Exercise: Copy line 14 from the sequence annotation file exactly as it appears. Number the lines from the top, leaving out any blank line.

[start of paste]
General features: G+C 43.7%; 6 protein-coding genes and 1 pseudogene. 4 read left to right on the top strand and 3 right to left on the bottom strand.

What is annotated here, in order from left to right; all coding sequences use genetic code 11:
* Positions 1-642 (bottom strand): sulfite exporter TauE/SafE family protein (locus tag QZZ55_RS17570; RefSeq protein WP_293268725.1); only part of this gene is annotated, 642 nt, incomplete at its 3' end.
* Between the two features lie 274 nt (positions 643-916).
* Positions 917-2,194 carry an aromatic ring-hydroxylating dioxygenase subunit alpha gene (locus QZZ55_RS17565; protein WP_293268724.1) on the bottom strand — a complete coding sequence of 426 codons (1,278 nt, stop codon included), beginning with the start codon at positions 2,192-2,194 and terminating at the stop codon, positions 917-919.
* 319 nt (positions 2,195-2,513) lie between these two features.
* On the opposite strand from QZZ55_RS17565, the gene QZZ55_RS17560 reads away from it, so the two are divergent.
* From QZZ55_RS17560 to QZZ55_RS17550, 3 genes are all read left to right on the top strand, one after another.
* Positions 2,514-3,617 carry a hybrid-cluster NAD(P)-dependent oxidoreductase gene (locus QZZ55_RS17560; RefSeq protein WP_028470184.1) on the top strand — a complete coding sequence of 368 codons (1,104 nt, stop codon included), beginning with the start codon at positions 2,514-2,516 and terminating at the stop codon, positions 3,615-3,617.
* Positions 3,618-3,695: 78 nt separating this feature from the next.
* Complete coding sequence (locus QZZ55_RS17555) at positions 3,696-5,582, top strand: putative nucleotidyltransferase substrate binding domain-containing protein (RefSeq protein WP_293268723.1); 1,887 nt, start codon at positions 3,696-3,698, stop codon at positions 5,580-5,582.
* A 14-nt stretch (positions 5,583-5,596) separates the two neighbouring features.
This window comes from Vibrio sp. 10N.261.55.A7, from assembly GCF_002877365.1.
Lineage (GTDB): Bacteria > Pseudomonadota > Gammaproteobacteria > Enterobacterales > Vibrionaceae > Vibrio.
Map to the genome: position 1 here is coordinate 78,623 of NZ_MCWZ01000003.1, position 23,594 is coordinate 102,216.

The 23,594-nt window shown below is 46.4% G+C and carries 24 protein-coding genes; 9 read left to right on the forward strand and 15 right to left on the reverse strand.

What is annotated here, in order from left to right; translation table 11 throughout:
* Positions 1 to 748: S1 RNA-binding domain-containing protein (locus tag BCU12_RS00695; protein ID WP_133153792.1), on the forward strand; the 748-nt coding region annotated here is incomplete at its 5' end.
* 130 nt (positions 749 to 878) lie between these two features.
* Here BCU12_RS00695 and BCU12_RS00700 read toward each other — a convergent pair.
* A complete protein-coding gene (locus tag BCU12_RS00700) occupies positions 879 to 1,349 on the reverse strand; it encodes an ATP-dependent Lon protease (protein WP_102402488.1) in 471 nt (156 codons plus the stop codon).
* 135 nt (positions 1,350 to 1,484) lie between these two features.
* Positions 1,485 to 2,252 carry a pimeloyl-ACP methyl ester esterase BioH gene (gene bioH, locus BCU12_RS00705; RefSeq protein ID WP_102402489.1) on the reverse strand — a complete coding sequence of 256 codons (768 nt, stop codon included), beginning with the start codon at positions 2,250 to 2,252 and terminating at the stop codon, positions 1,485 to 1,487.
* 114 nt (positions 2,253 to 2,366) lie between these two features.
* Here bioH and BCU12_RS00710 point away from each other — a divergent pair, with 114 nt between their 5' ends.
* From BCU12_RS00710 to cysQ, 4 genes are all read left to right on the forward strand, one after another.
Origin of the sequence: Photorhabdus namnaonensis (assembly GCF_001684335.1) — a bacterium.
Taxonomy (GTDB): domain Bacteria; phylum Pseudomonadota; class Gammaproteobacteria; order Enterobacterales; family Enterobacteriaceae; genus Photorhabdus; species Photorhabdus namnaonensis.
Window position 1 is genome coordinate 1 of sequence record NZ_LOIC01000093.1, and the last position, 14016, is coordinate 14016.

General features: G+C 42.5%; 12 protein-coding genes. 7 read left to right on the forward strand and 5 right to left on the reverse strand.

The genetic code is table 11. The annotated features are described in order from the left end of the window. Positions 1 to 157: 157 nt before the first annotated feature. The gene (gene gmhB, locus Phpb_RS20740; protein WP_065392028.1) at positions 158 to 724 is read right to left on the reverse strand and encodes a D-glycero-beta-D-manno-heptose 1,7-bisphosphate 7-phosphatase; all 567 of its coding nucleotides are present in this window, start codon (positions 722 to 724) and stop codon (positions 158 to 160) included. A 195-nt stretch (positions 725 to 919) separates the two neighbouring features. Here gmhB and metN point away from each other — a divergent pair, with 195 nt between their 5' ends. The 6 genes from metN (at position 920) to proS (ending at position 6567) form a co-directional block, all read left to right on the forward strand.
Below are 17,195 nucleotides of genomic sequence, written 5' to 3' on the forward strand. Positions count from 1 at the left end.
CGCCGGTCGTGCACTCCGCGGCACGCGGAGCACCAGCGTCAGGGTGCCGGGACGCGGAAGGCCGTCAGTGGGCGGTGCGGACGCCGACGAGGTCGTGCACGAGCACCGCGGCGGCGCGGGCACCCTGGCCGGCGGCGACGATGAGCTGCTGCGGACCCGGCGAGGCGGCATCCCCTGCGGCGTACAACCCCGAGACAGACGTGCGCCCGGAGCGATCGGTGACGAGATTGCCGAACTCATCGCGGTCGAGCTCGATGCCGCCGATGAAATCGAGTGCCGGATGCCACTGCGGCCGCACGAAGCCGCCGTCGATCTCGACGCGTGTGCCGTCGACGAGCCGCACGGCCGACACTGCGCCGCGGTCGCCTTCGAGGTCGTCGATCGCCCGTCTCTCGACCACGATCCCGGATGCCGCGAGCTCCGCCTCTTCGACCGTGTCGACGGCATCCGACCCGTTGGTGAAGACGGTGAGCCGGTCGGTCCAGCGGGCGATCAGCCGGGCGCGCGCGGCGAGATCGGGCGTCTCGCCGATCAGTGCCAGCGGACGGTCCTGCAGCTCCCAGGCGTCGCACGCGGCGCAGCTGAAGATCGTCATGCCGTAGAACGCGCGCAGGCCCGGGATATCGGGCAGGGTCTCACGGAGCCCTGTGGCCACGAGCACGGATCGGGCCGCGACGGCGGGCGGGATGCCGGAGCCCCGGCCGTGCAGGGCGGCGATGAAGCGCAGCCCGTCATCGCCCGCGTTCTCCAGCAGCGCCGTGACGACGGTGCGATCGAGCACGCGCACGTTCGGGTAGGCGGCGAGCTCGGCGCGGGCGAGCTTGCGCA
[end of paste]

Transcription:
Lineage (GTDB): Bacteria > Pseudomonadota > Gammaproteobacteria > Enterobacterales > Vibrionaceae > Vibrio.